What is Ayurveda?
Ayurveda, the Indian “science of life”, is an ancient system of healing that sees health as our birthright. The benefits of Ayurvedic medicine have been proven over centuries of use, and its methodologies are as applicable today in the West as they were thousands of years ago in India.
Ayurveda dates back an estimated 5,000-10,000 years and is widely considered to be the oldest form of health care in the world. It is understood by many scholars that knowledge of Ayurveda spread out from India and influenced the ancient Chinese system of medicine. Ayurveda is often referred to as the "Mother of all healing."
The knowledge of Ayurveda is believed to be of Divine origin and was communicated to the saints and sages of India who received its wisdom through deep meditation. Ayurvedic knowledge was passed down orally through the generations and then written down in the Vedas, the sacred texts of India believed to be the oldest writings in the world.
Written in Sanskrit, the Vedas cover a vast number of subjects from grammar to health care. The Vedas were written approximately 2500 BC or earlier. Current knowledge about Ayurveda is mostly drawn from relatively later writings, primarily the Caraka Samhita (approximately 1500 BC), the Ashtang Hrdyam (approximately 500 AD), and the Sushrut Samhita (300 - 400 AD). These three classics describe the basic principles and theories from which Ayurveda has evolved. They also contain vast clinical information on the management of a multitude of diseases expanded upon by later writings and research.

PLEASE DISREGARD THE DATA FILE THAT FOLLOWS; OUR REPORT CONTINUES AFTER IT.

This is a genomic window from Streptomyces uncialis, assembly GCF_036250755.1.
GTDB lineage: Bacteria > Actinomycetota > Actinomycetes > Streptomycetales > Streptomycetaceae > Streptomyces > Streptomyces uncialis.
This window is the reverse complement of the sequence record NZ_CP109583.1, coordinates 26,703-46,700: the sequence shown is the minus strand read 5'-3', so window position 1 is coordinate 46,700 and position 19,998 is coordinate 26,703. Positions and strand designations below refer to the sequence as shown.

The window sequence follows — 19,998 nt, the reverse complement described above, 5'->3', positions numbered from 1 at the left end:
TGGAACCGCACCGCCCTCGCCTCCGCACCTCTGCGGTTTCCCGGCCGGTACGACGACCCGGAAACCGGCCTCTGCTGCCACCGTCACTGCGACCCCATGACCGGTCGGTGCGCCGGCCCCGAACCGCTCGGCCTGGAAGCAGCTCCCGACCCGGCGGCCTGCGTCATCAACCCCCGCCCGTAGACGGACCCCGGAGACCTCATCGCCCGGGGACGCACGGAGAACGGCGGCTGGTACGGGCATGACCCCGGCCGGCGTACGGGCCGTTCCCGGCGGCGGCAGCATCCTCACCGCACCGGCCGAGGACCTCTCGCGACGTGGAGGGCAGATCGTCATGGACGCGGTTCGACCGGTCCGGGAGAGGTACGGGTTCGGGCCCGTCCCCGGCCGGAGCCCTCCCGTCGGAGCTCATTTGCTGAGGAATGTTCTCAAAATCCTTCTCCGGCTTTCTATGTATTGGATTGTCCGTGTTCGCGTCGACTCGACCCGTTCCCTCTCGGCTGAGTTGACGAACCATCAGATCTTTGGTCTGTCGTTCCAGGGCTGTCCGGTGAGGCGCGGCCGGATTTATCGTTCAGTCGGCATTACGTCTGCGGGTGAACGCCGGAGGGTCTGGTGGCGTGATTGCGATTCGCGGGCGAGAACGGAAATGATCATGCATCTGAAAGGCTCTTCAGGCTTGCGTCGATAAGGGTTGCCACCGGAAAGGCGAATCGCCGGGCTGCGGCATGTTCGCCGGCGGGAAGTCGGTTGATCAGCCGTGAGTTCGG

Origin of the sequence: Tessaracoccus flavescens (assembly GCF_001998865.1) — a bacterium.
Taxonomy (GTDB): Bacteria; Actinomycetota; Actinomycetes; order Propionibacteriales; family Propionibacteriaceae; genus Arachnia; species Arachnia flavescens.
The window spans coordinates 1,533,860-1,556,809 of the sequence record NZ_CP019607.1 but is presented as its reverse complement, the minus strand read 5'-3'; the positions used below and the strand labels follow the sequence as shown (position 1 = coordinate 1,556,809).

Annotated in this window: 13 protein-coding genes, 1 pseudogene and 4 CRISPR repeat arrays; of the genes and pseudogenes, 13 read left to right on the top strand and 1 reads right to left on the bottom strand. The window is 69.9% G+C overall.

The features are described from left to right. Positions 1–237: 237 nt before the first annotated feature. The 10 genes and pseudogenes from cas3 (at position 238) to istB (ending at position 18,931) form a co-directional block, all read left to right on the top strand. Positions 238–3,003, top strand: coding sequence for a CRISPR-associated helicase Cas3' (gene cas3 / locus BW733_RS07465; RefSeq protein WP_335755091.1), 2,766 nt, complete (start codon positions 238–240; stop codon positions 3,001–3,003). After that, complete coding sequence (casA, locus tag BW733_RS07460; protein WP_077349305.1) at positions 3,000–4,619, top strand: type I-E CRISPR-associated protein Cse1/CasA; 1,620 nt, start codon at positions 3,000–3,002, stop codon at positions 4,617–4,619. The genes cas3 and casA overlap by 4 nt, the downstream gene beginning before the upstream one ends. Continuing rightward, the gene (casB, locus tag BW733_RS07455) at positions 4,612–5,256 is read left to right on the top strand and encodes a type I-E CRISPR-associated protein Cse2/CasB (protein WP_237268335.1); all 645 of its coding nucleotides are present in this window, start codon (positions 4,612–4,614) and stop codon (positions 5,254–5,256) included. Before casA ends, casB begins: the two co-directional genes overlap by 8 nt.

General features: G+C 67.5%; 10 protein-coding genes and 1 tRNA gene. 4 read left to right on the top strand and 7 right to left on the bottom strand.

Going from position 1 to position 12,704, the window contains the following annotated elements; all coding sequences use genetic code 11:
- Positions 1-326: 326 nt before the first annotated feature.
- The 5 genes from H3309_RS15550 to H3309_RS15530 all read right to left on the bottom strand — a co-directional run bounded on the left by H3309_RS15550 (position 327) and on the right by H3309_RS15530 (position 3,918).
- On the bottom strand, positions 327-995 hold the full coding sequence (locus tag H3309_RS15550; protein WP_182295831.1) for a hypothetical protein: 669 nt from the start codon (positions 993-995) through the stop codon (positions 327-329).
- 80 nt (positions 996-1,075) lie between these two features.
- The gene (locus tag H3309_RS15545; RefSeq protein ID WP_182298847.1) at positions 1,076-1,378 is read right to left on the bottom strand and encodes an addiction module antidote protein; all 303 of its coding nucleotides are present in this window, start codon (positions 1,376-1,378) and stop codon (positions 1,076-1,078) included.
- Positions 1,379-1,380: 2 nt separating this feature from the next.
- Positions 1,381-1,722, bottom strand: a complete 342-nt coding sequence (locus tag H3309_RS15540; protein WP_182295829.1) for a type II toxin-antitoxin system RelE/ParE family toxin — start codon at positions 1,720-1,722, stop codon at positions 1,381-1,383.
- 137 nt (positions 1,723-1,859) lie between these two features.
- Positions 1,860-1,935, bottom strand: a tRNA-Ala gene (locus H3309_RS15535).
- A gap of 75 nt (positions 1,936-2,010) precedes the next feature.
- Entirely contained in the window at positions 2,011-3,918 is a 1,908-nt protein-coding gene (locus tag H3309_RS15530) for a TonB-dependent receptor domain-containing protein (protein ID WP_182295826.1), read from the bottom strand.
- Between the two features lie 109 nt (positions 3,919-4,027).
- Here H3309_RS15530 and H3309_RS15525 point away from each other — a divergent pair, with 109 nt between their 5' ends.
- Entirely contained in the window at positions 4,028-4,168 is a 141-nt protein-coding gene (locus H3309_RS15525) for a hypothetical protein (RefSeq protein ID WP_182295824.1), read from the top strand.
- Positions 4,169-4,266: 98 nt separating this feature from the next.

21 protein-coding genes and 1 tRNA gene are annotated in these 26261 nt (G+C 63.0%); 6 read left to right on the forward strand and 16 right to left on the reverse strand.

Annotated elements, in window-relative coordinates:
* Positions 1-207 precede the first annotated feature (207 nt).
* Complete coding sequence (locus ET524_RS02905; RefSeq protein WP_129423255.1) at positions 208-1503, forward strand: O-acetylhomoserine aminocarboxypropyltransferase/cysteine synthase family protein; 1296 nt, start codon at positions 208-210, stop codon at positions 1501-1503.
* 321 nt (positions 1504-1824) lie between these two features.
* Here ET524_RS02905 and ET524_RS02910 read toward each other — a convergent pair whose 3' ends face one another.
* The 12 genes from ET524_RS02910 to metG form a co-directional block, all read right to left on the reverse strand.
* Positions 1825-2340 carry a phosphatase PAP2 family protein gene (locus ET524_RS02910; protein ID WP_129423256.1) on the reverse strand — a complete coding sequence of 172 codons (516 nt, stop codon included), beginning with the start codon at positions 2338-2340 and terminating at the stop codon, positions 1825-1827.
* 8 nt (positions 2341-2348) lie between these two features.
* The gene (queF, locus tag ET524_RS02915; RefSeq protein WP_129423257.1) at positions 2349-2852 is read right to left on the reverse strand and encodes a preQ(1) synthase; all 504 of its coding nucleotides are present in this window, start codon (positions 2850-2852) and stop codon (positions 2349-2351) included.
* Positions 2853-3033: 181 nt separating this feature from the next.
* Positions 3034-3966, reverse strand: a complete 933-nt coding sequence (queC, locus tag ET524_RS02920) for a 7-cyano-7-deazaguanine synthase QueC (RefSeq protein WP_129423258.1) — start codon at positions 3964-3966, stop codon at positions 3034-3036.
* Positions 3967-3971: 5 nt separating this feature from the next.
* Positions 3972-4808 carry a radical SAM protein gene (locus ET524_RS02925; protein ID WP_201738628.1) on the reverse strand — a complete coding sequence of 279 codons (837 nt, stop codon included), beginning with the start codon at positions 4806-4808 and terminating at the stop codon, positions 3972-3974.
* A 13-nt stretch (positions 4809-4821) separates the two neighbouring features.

Basic Principles of Ayurveda
While Ayurvedic principles can be used to explain the complexity of not only health, but also the world around us, there are several simple basics that become the building blocks for everything else:
- Ayurveda’s fundamental approach to well-being is that you must reach your unique state of balance in your whole being—body, mind, and spirit.
- Ayurveda views the world in light of 3 constitutional principles: vata, pitta, and kapha. These are explained in more detail below.
- The first line of defense in combating imbalances is to remove the cause of the problem. If the trouble-maker is out of the picture, the body starts being able to heal itself. For example, if pollutants are bothering your nasal passages and sinuses, rinse them out with a traditional Ayurvedic remedy, the neti pot
- If there are any lingering imbalances after removing the inciting cause, then bring balance by using opposites. For example, the Ayurvedic remedy to excess heat is to use something cooling. So for excess heat or acidity in the digestive system, you could use cooling and soothing herbs like Shatavari
- Always support the digestive fire, so that nutrition can be absorbed and waste materials can be eliminated.
Vata, Pitta, and Kapha: Your Viewing Lenses
Once you put on the lens of Ayurveda and see things in terms of vata, pitta, kapha, and combinations thereof, the whole world comes alive in a new way. Look at the world around you! The doshas take form in endlessly interesting ways.